May 27, 2009
Wednesday May 27th, 2009
Los Angeles, CA.
I’m back in Los Angeles. Back in my lovely home with its big backyard, and my two well- nourished cats, poring over the myriad choices that are available to me each day: What would I like to eat? Where would I like to go? Which dress shall I wear? Should I take the car, or walk? My dream job on “The Simpsons” notwithstanding, the fact that I have so many choices at my fingertips at any given time is what makes me wealthy. To me, choice is the brass ring in my life.
Since I returned, friends and colleagues have been quick to tell me how proud they are of me for going to Haiti and seeing Grameen Foundation’s work firsthand. It’s very flattering. But I have so much to learn that I feel like I didn’t do that much this trip. The most useful I felt in Haiti is when I tried to teach a group of women in an education center, outdoors under some shade tress, to knit with a pen and pencil for “needles,” and “thread” from a nylon bag of mulch! I still want to go back and really teach them. I would bring a whole suitcase full of yarn and needles next time so they could make beautiful placemats or afghans to sell at market. Anyway…
Other things I’ve been asked since I got back are, “Have you decided to part with most of your possessions and live a life of austerity?” “Did this trip change your life?” And “How was the food?”
As to question #1, I’m not sure how that would help the poor in Haiti –me, living a life of austerity. If I give up my bed and sleep on the floor, Adeline (who officially entered Fonkoze’s CLM program this past Saturday) will also still be sleeping on the floor. So I’m going to keep my bed and appreciate it with all my might.
As to whether or not this trip changed my life? I think I’d have to be made of stone to take a journey like this and not be changed by it in some way. I met the most wonderful people wherever I went. And isn’t life all about people?
I loved getting to know Alex and Kate in the evenings, as much as I loved seeing the women on every rung of Fonkoze’s ladder learning, overcoming, and ultimately succeeding. Both sides inspired me to work harder and become even more successful. It’s the best way I know of to support the people I admire who are already in the trenches doing this important work.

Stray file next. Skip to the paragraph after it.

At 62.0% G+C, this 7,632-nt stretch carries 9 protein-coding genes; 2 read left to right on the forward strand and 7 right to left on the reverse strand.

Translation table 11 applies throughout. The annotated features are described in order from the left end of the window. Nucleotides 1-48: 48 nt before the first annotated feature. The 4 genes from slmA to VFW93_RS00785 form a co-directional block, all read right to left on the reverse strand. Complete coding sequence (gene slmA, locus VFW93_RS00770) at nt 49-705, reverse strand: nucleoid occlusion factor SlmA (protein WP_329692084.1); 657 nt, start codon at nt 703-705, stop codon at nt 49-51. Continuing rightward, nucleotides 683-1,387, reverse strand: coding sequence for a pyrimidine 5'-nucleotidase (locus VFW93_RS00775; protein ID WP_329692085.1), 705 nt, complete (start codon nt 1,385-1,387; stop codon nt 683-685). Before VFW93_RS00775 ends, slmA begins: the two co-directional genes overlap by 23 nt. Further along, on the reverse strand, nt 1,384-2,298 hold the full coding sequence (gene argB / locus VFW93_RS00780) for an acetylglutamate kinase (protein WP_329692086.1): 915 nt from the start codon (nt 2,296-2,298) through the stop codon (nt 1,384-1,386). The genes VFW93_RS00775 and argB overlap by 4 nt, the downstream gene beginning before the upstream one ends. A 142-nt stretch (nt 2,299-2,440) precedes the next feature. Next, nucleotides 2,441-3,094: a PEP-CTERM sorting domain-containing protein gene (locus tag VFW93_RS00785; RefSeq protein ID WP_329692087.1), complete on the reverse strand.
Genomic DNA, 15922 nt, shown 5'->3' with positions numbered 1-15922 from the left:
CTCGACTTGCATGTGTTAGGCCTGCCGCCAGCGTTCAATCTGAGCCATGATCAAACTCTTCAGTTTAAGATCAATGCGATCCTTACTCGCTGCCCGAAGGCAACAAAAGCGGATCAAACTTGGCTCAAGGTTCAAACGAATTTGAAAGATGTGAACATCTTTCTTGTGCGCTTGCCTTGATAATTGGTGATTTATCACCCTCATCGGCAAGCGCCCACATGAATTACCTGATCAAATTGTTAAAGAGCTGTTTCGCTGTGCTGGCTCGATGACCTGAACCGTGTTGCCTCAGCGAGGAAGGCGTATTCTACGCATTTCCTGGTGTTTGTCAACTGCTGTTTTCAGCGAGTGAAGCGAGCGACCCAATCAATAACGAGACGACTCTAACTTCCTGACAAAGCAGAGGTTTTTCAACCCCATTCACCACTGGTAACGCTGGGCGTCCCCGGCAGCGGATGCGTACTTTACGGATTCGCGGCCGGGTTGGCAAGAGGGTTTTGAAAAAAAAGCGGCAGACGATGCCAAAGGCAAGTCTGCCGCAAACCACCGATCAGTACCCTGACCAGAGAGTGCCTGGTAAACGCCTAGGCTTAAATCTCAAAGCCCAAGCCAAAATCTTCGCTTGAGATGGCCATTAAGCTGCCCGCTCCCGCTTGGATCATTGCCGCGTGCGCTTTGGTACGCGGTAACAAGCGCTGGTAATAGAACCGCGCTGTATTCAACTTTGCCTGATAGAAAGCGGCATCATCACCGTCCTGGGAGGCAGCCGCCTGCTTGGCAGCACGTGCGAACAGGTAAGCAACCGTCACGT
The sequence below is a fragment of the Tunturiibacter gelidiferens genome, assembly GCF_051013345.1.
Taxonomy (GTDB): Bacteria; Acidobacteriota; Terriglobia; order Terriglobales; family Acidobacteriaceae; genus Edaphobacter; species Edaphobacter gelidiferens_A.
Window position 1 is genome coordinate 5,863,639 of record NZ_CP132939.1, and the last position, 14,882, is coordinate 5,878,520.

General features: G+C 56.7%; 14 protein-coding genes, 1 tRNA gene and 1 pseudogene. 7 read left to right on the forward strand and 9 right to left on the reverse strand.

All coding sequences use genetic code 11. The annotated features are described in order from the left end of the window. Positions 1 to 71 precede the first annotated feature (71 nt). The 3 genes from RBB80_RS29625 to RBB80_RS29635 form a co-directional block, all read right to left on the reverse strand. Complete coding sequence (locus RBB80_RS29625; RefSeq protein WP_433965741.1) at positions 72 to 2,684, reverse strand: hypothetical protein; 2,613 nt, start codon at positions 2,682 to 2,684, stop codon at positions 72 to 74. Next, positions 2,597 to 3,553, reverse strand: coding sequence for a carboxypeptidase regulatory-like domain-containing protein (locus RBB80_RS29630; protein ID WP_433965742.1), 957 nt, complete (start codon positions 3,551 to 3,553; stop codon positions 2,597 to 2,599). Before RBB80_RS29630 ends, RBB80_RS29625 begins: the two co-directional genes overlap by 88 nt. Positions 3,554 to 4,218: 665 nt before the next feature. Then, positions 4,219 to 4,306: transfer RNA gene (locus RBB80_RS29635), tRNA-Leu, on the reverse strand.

Last… Food!… One of the things about traveling to a foreign country, or even a region of your own country that you’re not familiar with, is how different the food can be. I ask for ketchup in London and I get something totally different than what I’m used to in California. Sure, it’s red, but that’s where the similarities end.
The first night Alex, Kate and I were in Port-au-Prince, Anne Hastings took us to a terrific restaurant for dinner called the Latin Quarter. Despite sounding as though you might find empanadas there, the food was French. I had a beautiful piece of sole.
When we moved out to the ‘burbs, however, things got a bit more eclectic.
Before I went to Haiti I was told they eat a lot of rice and beans. I love rice and beans! But if you go to a restaurant in Mirebalais they want to treat you right. So they don’t give you rice and beans, they give you goat: goat nuggets with salad, or goat stew with boiled plantains. Don’t get me wrong, I totally appreciate the fact that I was lucky enough to be eating a real meal in the first place. But it still didn’t make goat one of my favorite dishes. I’ll admit it’s better than Caribou, which I had in Canada once, but it’s not as good as approximately one hundred other things I’d rather eat.
I also drank a lot of Coke. I’m not a soda drinker in my regular life, but I was told I shouldn’t drink water from the tap in Haiti, not even to brush my teeth. So we had bottled water when we could get it. But sometimes the hotel would run out and the best restaurant in Mirebalais didn’t always have it, either. Amazing how a natural resource like drinking water can be so hard to come by, but there’s never any shortage of Coke.